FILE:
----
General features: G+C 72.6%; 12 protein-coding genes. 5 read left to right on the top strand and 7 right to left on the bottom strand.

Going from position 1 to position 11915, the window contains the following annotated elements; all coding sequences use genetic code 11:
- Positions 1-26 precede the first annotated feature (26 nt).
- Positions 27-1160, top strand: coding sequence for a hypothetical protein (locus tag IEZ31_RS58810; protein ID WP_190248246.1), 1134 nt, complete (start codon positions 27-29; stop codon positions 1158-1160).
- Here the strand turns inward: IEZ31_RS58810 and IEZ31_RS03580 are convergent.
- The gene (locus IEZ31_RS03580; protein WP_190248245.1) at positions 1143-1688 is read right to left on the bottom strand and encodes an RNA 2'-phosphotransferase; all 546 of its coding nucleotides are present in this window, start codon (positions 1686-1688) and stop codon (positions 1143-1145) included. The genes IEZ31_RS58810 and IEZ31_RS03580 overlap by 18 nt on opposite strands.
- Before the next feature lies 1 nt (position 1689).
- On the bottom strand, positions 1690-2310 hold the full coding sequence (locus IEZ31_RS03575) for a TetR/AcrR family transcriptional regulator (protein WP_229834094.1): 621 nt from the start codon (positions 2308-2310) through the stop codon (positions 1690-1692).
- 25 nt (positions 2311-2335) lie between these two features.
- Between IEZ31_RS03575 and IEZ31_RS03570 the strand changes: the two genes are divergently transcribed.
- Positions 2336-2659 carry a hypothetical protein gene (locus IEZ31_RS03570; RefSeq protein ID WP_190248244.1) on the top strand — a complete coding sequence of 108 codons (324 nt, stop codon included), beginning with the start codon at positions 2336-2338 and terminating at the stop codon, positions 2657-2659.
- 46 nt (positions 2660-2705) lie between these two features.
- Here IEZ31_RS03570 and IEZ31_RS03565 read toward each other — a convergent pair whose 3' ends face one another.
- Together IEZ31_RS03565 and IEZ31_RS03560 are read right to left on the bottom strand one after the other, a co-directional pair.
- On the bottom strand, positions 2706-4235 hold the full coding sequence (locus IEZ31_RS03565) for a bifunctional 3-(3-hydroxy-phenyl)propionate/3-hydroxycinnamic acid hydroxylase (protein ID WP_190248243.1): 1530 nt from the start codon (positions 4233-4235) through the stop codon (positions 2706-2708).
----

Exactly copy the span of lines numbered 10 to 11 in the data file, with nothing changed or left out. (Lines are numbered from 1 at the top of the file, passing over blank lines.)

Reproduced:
- Between IEZ31_RS03575 and IEZ31_RS03570 the strand changes: the two genes are divergently transcribed.
- Positions 2336-2659 carry a hypothetical protein gene (locus IEZ31_RS03570; RefSeq protein ID WP_190248244.1) on the top strand — a complete coding sequence of 108 codons (324 nt, stop codon included), beginning with the start codon at positions 2336-2338 and terminating at the stop codon, positions 2657-2659.